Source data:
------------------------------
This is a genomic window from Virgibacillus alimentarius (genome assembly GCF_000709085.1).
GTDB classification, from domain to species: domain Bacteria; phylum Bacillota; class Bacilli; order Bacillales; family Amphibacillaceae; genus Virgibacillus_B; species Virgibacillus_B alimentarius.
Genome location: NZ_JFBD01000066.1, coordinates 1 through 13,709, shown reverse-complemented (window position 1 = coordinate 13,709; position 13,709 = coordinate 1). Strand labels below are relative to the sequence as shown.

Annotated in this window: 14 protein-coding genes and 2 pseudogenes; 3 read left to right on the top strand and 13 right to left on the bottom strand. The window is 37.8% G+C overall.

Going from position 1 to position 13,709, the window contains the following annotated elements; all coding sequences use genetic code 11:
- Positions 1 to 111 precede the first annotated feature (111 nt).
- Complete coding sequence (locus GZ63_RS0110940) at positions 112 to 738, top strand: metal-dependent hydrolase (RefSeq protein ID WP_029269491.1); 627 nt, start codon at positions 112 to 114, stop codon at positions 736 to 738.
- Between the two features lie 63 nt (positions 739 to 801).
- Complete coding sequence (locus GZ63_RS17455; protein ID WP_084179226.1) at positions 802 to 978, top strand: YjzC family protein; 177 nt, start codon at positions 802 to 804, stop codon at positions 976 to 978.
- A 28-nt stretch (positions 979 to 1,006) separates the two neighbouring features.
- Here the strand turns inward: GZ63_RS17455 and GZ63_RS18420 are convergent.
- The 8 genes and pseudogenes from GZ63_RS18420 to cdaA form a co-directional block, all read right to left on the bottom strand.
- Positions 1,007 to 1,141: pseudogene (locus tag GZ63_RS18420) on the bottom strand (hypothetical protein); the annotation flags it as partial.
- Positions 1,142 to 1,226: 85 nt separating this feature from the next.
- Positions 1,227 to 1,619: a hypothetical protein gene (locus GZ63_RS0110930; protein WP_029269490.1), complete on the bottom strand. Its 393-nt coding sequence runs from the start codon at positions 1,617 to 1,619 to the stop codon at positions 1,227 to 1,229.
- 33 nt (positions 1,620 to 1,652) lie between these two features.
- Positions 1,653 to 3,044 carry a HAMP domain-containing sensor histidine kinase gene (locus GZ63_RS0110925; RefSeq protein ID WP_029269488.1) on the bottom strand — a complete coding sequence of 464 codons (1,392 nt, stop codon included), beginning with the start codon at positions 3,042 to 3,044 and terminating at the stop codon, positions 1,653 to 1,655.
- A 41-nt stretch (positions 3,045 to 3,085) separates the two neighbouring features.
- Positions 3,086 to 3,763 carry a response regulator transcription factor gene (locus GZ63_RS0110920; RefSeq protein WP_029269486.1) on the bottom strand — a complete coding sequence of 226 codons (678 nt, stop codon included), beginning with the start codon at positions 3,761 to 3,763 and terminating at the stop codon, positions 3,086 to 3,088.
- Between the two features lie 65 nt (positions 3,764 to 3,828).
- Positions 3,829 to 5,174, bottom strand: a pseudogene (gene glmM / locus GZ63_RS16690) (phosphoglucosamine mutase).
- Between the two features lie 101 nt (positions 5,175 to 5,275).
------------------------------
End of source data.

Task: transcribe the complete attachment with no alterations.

This is a genomic window from Virgibacillus alimentarius (genome assembly GCF_000709085.1).
GTDB classification, from domain to species: domain Bacteria; phylum Bacillota; class Bacilli; order Bacillales; family Amphibacillaceae; genus Virgibacillus_B; species Virgibacillus_B alimentarius.
Genome location: NZ_JFBD01000066.1, coordinates 1 through 13,709, shown reverse-complemented (window position 1 = coordinate 13,709; position 13,709 = coordinate 1). Strand labels below are relative to the sequence as shown.

Annotated in this window: 14 protein-coding genes and 2 pseudogenes; 3 read left to right on the top strand and 13 right to left on the bottom strand. The window is 37.8% G+C overall.

Going from position 1 to position 13,709, the window contains the following annotated elements; all coding sequences use genetic code 11:
- Positions 1 to 111 precede the first annotated feature (111 nt).
- Complete coding sequence (locus GZ63_RS0110940) at positions 112 to 738, top strand: metal-dependent hydrolase (RefSeq protein ID WP_029269491.1); 627 nt, start codon at positions 112 to 114, stop codon at positions 736 to 738.
- Between the two features lie 63 nt (positions 739 to 801).
- Complete coding sequence (locus GZ63_RS17455; protein ID WP_084179226.1) at positions 802 to 978, top strand: YjzC family protein; 177 nt, start codon at positions 802 to 804, stop codon at positions 976 to 978.
- A 28-nt stretch (positions 979 to 1,006) separates the two neighbouring features.
- Here the strand turns inward: GZ63_RS17455 and GZ63_RS18420 are convergent.
- The 8 genes and pseudogenes from GZ63_RS18420 to cdaA form a co-directional block, all read right to left on the bottom strand.
- Positions 1,007 to 1,141: pseudogene (locus tag GZ63_RS18420) on the bottom strand (hypothetical protein); the annotation flags it as partial.
- Positions 1,142 to 1,226: 85 nt separating this feature from the next.
- Positions 1,227 to 1,619: a hypothetical protein gene (locus GZ63_RS0110930; protein WP_029269490.1), complete on the bottom strand. Its 393-nt coding sequence runs from the start codon at positions 1,617 to 1,619 to the stop codon at positions 1,227 to 1,229.
- 33 nt (positions 1,620 to 1,652) lie between these two features.
- Positions 1,653 to 3,044 carry a HAMP domain-containing sensor histidine kinase gene (locus GZ63_RS0110925; RefSeq protein ID WP_029269488.1) on the bottom strand — a complete coding sequence of 464 codons (1,392 nt, stop codon included), beginning with the start codon at positions 3,042 to 3,044 and terminating at the stop codon, positions 1,653 to 1,655.
- A 41-nt stretch (positions 3,045 to 3,085) separates the two neighbouring features.
- Positions 3,086 to 3,763 carry a response regulator transcription factor gene (locus GZ63_RS0110920; RefSeq protein WP_029269486.1) on the bottom strand — a complete coding sequence of 226 codons (678 nt, stop codon included), beginning with the start codon at positions 3,761 to 3,763 and terminating at the stop codon, positions 3,086 to 3,088.
- Between the two features lie 65 nt (positions 3,764 to 3,828).
- Positions 3,829 to 5,174, bottom strand: a pseudogene (gene glmM / locus GZ63_RS16690) (phosphoglucosamine mutase).
- Between the two features lie 101 nt (positions 5,175 to 5,275).